Problems with delayed or deferred gratification are no longer limited to youth. Many adults find themselves facing financial or social difficulties because they continue to make decisions as they
did when they were teenagers.
Economic conditions over the past couple generations have allowed parents to provide not just for their children’s needs, but for their wants as well. It began as “I had to struggle as a child, and I don’t want my children to have to go thru that.” The next generation segued to “I didn’t have to struggle.Why should my children?”
This phenomenon is problematic for several reasons. 1. Just as physical exercise builds strong bones, struggle in childhood builds character. 2. Children who have received everything they want—often without even asking—do not have an appreciation for the value of those things, in either financial or emotional terms. 3. Children bred to ‘receive’ may find it difficult to ‘give’ as adults.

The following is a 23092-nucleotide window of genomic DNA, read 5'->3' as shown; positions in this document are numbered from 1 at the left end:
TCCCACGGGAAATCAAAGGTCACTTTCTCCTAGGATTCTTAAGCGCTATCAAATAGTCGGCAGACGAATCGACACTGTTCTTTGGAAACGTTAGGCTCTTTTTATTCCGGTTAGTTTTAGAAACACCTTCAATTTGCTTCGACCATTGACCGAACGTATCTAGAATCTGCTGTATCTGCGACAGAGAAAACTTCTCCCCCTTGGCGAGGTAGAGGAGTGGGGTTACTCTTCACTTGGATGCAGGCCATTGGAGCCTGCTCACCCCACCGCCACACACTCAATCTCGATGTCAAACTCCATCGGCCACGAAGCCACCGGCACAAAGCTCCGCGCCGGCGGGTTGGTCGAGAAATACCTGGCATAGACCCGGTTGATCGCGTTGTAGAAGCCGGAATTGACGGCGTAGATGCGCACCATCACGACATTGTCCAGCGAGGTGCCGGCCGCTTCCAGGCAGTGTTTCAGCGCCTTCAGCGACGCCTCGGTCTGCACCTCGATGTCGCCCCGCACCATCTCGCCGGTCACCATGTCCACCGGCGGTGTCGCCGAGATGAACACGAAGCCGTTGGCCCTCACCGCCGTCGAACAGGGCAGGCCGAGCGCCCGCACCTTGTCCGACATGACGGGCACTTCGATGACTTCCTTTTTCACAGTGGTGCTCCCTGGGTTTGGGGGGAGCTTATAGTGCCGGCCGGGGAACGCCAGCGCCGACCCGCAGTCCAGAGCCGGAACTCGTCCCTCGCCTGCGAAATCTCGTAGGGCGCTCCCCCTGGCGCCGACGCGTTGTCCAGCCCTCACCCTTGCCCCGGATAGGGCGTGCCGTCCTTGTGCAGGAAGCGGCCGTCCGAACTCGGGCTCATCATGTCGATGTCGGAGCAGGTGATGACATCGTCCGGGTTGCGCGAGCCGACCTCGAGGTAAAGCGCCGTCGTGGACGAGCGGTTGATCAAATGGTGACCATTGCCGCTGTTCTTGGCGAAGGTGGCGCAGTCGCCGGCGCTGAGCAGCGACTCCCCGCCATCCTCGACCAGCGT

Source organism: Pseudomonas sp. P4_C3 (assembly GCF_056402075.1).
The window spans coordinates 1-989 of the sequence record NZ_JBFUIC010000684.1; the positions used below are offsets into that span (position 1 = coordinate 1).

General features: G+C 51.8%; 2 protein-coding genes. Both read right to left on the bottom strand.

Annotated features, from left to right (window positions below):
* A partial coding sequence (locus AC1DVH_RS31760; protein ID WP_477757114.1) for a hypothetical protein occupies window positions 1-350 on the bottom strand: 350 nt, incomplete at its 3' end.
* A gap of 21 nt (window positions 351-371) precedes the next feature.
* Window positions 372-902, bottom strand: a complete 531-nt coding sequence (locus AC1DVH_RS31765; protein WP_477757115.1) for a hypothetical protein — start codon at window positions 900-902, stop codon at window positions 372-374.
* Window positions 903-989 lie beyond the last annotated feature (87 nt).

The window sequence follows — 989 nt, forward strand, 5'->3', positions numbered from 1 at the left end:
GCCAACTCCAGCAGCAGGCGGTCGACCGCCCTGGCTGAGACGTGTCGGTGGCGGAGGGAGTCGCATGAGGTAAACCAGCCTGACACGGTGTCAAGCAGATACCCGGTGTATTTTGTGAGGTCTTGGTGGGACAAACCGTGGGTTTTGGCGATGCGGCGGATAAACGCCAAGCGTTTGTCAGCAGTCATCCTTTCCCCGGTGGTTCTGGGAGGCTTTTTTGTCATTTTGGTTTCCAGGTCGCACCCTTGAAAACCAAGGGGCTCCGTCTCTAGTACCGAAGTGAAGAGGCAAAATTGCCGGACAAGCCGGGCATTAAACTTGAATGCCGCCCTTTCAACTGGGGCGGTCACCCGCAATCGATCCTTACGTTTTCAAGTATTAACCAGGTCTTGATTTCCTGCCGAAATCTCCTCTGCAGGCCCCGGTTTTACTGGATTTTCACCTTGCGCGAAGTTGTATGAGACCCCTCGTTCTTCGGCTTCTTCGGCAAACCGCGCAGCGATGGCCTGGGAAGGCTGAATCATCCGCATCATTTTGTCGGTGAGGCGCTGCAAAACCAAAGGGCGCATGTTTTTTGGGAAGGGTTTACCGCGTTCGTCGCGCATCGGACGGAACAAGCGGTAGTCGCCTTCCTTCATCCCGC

Clients with the ‘middle-aged teenager syndrome’ come to me for stress relief. They are generally unaware that their stress arises from assumptions carried with them from their teen years, not having really grown and developed into adult sensibilities.
These clients are prone to impulse buying, which they believe to be the source of their financial difficulties. But they are usually unaware—and then amazed—at the real costs associated with their car or house (which are more related to a desirable lifestyle than actual income).
They either cycle thru a series of relationships looking for the ‘perfect’ mate, or hold on to a long-dead relationship with their supposed ‘soul mate’. In either case, they focus on what the partner can give them, as opposed to their own contribution to the relationship. They don’t think in terms of give-and-take; they only take regardless of consequences. Teenagers often subscribe to the notion of being “invincible, invulnerable and infertile”; frequently surprised when they discover otherwise.
Being an adult means you can make the difficult decisions, discriminating honestly between what you need and what you want, then allocating resources in a way that does not produce undue stress.